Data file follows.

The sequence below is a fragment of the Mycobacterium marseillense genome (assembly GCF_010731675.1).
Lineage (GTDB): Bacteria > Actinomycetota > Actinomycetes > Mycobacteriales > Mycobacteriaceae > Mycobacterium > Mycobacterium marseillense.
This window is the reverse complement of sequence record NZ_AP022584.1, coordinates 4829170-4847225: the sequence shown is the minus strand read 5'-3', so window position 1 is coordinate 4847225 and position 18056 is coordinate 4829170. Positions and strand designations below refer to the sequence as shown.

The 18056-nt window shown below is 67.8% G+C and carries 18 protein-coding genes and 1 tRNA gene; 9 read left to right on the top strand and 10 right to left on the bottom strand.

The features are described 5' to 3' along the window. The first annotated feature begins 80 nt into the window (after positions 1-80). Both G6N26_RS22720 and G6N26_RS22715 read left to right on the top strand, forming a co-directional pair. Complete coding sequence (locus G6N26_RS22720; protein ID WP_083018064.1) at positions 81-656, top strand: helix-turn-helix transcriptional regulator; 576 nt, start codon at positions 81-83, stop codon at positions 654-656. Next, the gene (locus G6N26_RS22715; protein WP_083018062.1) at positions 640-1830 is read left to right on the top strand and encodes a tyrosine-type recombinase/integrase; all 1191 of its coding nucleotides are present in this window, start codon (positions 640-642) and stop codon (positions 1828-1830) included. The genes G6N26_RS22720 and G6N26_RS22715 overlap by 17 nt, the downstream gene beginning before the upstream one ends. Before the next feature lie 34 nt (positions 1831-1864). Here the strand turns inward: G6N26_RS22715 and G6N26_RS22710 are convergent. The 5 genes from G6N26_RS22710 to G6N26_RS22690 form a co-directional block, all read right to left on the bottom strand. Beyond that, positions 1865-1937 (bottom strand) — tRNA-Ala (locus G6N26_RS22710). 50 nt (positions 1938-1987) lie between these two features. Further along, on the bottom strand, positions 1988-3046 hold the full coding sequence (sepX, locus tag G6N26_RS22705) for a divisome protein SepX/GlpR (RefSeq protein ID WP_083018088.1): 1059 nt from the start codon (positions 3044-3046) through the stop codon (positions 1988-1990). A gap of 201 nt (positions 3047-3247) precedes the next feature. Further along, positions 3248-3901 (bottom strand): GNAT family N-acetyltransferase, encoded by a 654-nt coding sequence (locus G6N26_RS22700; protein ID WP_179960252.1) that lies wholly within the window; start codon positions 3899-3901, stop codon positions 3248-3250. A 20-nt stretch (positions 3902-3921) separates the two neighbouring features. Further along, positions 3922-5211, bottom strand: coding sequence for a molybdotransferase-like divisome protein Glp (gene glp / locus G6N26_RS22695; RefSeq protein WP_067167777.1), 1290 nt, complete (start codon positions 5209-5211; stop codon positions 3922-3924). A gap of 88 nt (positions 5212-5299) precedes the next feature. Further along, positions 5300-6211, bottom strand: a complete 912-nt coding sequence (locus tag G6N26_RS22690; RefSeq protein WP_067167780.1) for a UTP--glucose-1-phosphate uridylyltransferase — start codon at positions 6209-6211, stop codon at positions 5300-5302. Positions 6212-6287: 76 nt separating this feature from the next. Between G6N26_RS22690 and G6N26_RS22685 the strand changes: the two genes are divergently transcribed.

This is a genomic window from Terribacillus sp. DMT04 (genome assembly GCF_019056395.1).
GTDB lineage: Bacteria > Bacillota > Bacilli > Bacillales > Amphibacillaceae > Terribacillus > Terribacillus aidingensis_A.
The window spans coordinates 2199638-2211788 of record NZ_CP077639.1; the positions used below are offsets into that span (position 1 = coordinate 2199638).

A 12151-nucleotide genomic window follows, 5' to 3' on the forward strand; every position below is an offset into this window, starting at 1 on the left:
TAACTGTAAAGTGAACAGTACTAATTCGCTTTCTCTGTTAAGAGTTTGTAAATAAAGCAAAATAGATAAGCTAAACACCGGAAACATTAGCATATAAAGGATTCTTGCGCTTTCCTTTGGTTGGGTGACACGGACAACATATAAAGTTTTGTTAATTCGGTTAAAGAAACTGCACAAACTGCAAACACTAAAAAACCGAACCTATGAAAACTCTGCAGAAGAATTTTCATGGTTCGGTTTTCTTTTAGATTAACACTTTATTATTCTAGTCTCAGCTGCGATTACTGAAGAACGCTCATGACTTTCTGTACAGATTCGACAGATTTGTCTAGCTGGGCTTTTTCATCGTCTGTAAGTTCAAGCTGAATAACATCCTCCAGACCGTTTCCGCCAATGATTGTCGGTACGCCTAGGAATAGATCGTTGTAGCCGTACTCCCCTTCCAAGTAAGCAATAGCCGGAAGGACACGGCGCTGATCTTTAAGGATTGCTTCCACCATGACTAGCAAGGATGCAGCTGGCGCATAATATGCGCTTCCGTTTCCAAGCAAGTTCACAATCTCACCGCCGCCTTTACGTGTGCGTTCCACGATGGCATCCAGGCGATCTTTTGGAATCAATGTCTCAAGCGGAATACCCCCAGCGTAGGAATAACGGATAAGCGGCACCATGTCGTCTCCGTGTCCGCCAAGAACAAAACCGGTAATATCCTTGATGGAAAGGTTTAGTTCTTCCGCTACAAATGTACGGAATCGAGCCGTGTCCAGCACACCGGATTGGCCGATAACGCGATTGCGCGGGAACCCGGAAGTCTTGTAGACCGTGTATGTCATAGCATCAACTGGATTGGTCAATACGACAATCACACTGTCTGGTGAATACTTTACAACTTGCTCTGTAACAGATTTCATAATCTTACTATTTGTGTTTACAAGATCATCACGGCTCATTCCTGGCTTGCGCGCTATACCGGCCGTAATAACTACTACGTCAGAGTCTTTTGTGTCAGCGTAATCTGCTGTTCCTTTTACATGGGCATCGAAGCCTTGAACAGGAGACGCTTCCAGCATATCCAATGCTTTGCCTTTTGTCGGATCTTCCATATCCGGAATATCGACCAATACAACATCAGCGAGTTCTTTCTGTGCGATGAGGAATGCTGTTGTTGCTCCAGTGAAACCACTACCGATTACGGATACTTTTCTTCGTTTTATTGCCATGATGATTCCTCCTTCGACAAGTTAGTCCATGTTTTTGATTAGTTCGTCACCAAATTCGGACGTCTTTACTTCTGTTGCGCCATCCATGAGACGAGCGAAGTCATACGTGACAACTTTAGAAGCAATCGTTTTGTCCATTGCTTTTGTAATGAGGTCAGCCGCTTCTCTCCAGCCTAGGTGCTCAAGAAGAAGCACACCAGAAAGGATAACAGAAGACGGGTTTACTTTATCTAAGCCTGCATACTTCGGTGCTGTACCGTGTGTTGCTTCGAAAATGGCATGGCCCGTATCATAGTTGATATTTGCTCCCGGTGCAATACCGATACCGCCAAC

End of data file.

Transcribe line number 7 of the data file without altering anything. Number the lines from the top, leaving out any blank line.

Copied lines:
GTDB lineage: Bacteria > Bacillota > Bacilli > Bacillales > Amphibacillaceae > Terribacillus > Terribacillus aidingensis_A.